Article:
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Energy Conservation
Energy conservation
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Energy conservation is the practice of decreasing the quantity of energy used. It may be achieved through efficient energy use, in which case energy use is decreased while achieving a similar outcome, or by reduced consumption of energy services. Energy conservation may result in increase of financial capital, environmental value, national security, personal security, and human comfort. Individuals and organizations that are direct consumers of energy may want to conserve energy in order to reduce energy costs and promote economic security. Industrial and commercial users may want to increase efficiency and thus maximize profit.

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Issues with Energy Conservation
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Critics and advocates of some forms of energy conservation make the following arguments:

It may be difficult for home owners or small business to justify investment in some energy saving measures. Often the available money has higher priorities, and in many cases the time and cost investment is not worthwhile.

Condensing boilers are much more efficient than older types. Energy savings are achieved by extracting more heat, venting less heat externally. However the increased complexity results in more frequent breakdowns and much higher total servicing costs, and whether the end result is a gain is debated.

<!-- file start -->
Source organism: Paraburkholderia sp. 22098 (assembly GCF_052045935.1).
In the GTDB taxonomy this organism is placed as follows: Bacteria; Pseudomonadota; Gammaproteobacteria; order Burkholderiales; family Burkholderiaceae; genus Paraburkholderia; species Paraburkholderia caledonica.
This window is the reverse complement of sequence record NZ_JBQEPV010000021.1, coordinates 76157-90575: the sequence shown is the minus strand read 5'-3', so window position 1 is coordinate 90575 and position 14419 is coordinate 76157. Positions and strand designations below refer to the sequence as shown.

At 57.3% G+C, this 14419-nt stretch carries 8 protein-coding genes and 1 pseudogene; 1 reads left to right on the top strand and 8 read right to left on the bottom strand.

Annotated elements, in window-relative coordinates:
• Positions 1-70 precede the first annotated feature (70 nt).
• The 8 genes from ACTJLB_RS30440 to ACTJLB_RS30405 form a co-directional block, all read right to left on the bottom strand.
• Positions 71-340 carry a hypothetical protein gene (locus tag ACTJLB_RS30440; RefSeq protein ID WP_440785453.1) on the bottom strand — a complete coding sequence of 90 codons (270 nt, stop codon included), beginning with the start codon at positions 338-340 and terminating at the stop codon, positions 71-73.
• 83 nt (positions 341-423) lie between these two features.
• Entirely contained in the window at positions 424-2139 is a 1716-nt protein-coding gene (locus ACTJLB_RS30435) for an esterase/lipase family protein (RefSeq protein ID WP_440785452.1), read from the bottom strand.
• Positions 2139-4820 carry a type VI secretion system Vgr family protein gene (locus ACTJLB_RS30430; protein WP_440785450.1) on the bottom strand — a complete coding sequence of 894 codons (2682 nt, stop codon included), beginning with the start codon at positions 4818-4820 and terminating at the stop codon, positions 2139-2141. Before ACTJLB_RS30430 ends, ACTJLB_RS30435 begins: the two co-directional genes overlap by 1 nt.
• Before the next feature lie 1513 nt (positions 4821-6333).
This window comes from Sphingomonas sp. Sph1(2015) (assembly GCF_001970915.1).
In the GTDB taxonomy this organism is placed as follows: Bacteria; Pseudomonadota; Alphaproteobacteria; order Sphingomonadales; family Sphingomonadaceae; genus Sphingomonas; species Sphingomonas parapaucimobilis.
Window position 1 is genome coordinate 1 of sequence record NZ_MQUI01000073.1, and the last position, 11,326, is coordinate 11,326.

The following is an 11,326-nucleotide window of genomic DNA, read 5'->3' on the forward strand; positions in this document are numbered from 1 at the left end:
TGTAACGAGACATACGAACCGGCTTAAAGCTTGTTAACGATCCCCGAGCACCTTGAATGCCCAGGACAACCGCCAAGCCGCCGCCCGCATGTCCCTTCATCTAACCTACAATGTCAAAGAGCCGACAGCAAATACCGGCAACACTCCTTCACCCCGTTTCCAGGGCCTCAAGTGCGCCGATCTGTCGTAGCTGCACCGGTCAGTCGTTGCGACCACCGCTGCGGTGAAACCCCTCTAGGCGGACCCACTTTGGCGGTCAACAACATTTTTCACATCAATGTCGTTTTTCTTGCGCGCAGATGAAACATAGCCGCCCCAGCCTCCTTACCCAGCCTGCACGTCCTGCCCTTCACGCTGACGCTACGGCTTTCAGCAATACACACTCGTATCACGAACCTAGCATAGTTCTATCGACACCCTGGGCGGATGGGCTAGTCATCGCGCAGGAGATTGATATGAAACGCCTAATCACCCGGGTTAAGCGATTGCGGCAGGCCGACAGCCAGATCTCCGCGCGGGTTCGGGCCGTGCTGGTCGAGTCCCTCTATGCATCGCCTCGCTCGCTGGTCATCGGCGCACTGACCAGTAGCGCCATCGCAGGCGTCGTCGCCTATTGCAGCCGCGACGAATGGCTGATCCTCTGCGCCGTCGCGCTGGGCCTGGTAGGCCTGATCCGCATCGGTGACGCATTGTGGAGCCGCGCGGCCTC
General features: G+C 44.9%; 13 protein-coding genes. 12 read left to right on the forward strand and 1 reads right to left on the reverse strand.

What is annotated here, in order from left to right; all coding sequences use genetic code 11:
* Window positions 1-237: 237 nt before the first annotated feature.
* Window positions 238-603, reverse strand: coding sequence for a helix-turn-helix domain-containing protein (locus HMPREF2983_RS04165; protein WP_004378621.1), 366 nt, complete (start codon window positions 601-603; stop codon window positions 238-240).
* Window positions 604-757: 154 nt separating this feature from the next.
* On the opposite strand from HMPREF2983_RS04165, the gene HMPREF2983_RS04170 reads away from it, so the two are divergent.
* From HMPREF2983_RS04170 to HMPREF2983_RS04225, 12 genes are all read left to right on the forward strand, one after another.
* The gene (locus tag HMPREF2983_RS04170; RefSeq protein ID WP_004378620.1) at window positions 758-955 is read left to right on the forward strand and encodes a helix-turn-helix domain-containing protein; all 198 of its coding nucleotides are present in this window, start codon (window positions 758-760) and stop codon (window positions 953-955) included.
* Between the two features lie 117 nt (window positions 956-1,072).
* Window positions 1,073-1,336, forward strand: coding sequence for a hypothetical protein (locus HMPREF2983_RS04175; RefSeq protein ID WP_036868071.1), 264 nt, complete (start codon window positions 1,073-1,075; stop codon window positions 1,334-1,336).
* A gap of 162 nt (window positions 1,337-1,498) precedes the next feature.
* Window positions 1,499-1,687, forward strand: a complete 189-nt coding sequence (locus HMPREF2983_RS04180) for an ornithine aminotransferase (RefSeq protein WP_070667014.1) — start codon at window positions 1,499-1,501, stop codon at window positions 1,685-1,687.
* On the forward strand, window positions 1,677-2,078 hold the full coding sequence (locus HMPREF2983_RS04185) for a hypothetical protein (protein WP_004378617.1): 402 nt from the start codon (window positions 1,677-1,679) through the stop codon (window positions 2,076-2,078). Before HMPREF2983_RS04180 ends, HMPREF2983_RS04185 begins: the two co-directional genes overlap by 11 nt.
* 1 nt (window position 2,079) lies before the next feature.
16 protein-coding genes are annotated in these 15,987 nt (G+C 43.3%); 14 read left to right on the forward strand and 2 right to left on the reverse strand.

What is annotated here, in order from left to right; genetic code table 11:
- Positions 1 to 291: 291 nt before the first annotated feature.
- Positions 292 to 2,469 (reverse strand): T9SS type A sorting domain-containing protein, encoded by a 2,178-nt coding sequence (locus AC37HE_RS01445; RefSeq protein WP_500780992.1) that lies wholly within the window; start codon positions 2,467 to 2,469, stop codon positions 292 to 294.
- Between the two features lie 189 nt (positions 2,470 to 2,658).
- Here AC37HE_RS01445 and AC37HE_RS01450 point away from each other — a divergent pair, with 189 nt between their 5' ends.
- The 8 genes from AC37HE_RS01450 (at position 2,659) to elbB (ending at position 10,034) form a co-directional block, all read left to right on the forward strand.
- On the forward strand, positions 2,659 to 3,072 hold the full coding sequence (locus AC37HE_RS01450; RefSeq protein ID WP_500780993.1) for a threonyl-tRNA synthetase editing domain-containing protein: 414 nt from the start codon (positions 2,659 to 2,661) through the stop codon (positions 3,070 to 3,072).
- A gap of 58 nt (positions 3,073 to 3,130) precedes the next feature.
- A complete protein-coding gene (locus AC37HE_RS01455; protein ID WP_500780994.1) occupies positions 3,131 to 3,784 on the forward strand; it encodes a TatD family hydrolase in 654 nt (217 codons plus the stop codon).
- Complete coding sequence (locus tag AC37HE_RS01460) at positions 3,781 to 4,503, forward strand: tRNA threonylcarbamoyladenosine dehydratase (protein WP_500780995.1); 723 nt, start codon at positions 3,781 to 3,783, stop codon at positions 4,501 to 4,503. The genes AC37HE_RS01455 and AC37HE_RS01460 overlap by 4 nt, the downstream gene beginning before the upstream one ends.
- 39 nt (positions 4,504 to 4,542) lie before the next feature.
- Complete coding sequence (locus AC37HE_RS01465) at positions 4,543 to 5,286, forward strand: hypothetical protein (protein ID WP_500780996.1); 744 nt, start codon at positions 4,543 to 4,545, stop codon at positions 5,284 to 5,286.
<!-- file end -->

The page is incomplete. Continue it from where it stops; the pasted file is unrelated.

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Energy recycling
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Energy recycling is utilizing energy that would normally be wasted, usually by converting it into electricity or thermal energy. Energy recycling -- which can be undertaken at manufacturing facilities, power plants, and large institutions such as hospitals and universities -- generally increases efficiency, thereby reducing energy costs and greenhouse gas pollution simultaneously. The process is noted for its potential to mitigate global warming profitably.

Forms of energy recycling

Waste heat recovery is a process that captures excess heat that would normally be discharged at manufacturing facilities and converts it into electricity and steam. A "waste heat recovery boiler" contains a series of water-filled tubes placed throughout the area where heat is released. When high-temperature heat meets the boiler, steam is produced, which in turn powers a turbine that creates electricity. This process is similar to that of other fired boilers, but in this case, waste heat replaces a traditional flame. No fossil fuels are used in this process. Metals, glass, pulp and paper, silicon and other production plants are typical locations where waste heat recovery can be effective.

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